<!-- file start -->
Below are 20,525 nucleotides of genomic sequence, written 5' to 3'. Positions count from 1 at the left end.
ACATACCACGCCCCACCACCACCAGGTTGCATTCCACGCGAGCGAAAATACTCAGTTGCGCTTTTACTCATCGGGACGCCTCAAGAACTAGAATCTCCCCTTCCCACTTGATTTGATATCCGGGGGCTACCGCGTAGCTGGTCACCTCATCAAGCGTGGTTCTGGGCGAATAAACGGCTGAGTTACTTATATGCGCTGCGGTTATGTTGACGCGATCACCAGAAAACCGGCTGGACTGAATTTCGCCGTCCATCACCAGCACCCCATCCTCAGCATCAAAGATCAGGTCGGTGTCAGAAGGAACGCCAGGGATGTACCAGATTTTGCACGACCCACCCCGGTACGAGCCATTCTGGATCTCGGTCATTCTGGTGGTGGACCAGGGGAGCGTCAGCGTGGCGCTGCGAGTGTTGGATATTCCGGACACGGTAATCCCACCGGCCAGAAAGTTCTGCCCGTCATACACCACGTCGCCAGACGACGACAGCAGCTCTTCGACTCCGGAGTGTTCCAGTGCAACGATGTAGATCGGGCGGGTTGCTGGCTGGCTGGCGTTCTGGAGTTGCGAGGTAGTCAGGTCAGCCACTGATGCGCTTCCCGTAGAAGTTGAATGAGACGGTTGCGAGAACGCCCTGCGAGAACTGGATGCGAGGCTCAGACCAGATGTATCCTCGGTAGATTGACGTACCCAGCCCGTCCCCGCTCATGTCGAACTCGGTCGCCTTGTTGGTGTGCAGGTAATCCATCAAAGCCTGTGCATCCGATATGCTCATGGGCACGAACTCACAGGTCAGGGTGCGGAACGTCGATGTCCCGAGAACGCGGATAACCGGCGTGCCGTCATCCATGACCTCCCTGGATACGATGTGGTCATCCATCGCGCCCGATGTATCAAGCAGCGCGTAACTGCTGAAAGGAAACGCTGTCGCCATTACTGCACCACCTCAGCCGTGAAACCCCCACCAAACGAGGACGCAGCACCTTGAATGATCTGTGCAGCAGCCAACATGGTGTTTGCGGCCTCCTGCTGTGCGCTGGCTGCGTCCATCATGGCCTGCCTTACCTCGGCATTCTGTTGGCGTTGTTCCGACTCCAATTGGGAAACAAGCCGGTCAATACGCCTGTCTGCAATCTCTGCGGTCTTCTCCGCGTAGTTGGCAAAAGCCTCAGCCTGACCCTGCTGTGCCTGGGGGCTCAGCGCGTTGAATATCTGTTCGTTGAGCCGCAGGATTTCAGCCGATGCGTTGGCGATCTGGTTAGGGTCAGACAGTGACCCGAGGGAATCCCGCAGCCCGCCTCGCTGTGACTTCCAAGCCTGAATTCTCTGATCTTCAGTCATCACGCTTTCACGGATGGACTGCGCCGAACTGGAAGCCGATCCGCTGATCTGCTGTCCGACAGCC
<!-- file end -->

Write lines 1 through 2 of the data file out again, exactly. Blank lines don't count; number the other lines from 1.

Below are 20,525 nucleotides of genomic sequence, written 5' to 3'. Positions count from 1 at the left end.
ACATACCACGCCCCACCACCACCAGGTTGCATTCCACGCGAGCGAAAATACTCAGTTGCGCTTTTACTCATCGGGACGCCTCAAGAACTAGAATCTCCCCTTCCCACTTGATTTGATATCCGGGGGCTACCGCGTAGCTGGTCACCTCATCAAGCGTGGTTCTGGGCGAATAAACGGCTGAGTTACTTATATGCGCTGCGGTTATGTTGACGCGATCACCAGAAAACCGGCTGGACTGAATTTCGCCGTCCATCACCAGCACCCCATCCTCAGCATCAAAGATCAGGTCGGTGTCAGAAGGAACGCCAGGGATGTACCAGATTTTGCACGACCCACCCCGGTACGAGCCATTCTGGATCTCGGTCATTCTGGTGGTGGACCAGGGGAGCGTCAGCGTGGCGCTGCGAGTGTTGGATATTCCGGACACGGTAATCCCACCGGCCAGAAAGTTCTGCCCGTCATACACCACGTCGCCAGACGACGACAGCAGCTCTTCGACTCCGGAGTGTTCCAGTGCAACGATGTAGATCGGGCGGGTTGCTGGCTGGCTGGCGTTCTGGAGTTGCGAGGTAGTCAGGTCAGCCACTGATGCGCTTCCCGTAGAAGTTGAATGAGACGGTTGCGAGAACGCCCTGCGAGAACTGGATGCGAGGCTCAGACCAGATGTATCCTCGGTAGATTGACGTACCCAGCCCGTCCCCGCTCATGTCGAACTCGGTCGCCTTGTTGGTGTGCAGGTAATCCATCAAAGCCTGTGCATCCGATATGCTCATGGGCACGAACTCACAGGTCAGGGTGCGGAACGTCGATGTCCCGAGAACGCGGATAACCGGCGTGCCGTCATCCATGACCTCCCTGGATACGATGTGGTCATCCATCGCGCCCGATGTATCAAGCAGCGCGTAACTGCTGAAAGGAAACGCTGTCGCCATTACTGCACCACCTCAGCCGTGAAACCCCCACCAAACGAGGACGCAGCACCTTGAATGATCTGTGCAGCAGCCAACATGGTGTTTGCGGCCTCCTGCTGTGCGCTGGCTGCGTCCATCATGGCCTGCCTTACCTCGGCATTCTGTTGGCGTTGTTCCGACTCCAATTGGGAAACAAGCCGGTCAATACGCCTGTCTGCAATCTCTGCGGTCTTCTCCGCGTAGTTGGCAAAAGCCTCAGCCTGACCCTGCTGTGCCTGGGGGCTCAGCGCGTTGAATATCTGTTCGTTGAGCCGCAGGATTTCAGCCGATGCGTTGGCGATCTGGTTAGGGTCAGACAGTGACCCGAGGGAATCCCGCAGCCCGCCTCGCTGTGACTTCCAAGCCTGAATTCTCTGATCTTCAGTCATCACGCTTTCACGGATGGACTGCGCCGAACTGGAAGCCGATCCGCTGATCTGCTGTCCGACAGCC